Change Your Altitude

Sacré bleu! La Compagnie suspends London-New York all business class service

La Compagnie

Image Credit: La Compagnie


Well well well. London to New York is by far the world’s highest yielding route for airlines. It’s all the more impressive given the number of airlines, frequencies, aircraft and service types plying the lucrative route.

But something seems to be amiss at the moment.

Hot on the heels of BA canceling one of their all J class flights, La Compagnie have announced suspension of their Luton – New York all J service from 24 September.
Is it *gasp* – Brexit?
Too early to tell for sure but its clear that the niche for premium only services on the route is on the decline at least for the short term. La Compagnie is a French subsidiary of International Airline Group (IAG), the parent company of British Airways and operates two premium only 757s, one of which operates from London Luton to JFK with the other plying the Paris Orly to JFK run. So whilst they are a small airline they are also backed by one of the biggest airline conglomerates in the world. And when IAG pulls the plug on a project, its for a reason.
Regarding La Compagnie specifically. What does this mean with technically half of their fleet of two going out of service?
  • Open another route? (but to where?)
  • Increase the frequency on the Paris-Newark route? (what does demand look like?)
  • Keep it as a back-up for their daily Paris-Newark flight? (is that fiscally prudent?)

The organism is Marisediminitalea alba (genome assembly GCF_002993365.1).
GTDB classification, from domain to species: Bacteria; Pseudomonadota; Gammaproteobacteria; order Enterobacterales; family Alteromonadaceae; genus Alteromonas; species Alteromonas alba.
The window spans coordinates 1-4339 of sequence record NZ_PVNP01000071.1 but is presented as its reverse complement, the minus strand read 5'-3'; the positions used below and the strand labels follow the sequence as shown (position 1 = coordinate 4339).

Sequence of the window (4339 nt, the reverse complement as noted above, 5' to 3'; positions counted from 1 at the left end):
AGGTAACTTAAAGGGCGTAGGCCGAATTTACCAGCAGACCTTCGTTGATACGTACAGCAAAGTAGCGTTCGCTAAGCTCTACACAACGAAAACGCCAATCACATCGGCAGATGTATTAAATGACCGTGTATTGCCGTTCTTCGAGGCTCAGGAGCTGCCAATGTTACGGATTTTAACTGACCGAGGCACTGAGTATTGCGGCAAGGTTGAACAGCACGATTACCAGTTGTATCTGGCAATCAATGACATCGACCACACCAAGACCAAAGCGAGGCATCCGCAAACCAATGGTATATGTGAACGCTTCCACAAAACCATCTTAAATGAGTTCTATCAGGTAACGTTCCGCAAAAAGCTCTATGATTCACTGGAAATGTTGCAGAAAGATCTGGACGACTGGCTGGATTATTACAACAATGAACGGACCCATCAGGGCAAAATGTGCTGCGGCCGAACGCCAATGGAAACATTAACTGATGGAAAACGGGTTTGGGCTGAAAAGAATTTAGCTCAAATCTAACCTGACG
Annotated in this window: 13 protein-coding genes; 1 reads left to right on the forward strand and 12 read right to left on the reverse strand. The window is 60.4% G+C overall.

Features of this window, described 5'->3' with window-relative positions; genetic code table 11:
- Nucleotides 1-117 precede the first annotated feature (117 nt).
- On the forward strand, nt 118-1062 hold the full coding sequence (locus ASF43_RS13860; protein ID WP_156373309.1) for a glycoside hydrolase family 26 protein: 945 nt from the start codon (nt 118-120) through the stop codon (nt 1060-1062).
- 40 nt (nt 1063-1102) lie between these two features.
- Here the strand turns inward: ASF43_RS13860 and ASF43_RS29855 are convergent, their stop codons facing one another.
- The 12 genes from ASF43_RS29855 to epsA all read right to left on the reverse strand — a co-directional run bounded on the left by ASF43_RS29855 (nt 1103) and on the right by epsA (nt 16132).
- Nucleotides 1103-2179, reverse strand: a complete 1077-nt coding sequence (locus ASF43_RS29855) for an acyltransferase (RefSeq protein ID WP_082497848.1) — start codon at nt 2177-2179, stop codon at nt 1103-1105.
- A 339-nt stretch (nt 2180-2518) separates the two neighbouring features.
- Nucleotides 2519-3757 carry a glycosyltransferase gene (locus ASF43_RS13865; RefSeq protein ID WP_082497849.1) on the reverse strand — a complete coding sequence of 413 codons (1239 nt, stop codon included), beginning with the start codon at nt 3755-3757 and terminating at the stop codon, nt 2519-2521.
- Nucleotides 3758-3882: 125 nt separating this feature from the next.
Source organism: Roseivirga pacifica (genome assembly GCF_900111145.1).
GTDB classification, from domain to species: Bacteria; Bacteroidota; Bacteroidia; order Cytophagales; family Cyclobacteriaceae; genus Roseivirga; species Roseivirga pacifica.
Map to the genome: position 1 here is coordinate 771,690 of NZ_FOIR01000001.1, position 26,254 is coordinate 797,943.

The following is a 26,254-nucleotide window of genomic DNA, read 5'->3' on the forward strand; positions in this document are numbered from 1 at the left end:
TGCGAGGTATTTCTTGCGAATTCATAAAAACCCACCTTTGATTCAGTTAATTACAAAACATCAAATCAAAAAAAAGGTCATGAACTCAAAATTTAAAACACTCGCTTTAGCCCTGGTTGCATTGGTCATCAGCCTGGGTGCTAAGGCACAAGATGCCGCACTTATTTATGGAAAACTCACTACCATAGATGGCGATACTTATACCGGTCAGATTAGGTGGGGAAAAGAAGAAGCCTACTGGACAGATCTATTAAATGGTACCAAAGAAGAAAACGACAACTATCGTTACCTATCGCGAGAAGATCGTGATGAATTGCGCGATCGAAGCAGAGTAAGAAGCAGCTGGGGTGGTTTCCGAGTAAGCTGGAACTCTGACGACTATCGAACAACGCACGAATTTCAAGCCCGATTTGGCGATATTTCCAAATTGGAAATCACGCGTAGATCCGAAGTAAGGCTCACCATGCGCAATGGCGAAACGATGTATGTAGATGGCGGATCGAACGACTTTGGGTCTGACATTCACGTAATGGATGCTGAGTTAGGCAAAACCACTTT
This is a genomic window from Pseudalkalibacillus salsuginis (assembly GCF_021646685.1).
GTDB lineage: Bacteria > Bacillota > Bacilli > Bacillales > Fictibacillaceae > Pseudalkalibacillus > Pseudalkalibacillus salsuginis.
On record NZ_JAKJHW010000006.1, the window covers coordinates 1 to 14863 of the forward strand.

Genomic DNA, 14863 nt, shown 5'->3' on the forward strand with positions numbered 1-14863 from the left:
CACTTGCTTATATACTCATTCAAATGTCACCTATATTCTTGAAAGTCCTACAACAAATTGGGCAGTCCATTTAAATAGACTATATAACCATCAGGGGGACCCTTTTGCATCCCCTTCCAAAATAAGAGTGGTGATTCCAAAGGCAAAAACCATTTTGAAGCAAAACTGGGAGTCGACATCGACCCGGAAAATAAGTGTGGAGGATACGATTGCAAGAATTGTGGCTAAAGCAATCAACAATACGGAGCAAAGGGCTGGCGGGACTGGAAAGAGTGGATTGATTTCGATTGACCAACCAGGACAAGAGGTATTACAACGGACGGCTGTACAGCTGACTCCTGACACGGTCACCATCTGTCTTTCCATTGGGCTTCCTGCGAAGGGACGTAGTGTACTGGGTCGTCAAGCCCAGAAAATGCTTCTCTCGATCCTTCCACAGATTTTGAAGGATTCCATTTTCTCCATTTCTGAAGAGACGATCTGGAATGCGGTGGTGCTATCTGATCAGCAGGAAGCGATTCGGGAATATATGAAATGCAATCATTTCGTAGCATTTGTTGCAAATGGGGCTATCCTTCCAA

• Return it to the lessor? (what do the penalties on an early return look like?)

Rumors has it that it’s actually none of the above – the airline might be withdrawing the 757 from the ‘less successful’ London service to retro-fit and upgrade the interiors of the aircraft then place it on the Paris rotation when that aircraft is withdrawn for the upgrades – after which its placed back on the Luton flight when things hopefully start to pick up.

La Compagnie 2

Image Credit: La Compagnie


It’s a problem for such a niche company such as La Compagnie when one of their two routes (aka the bread to their butter) starts to struggle a bit, but I suppose it’s a good opportunity to do the long planned fleet upgrade (sunk capital cost anyway). It’s also a reasonable way to mitigate the losses of a poorly performing route.

With the backing of IAG I think the airline will find a way to make it work, and let’s hope we see an uptick in the Fall on the London to New York service. They aren’t the best across the Pond by any stretch of the imagination, but are probably one of the best in terms of bang for the buck if you want a flat bed across the Atlantic.

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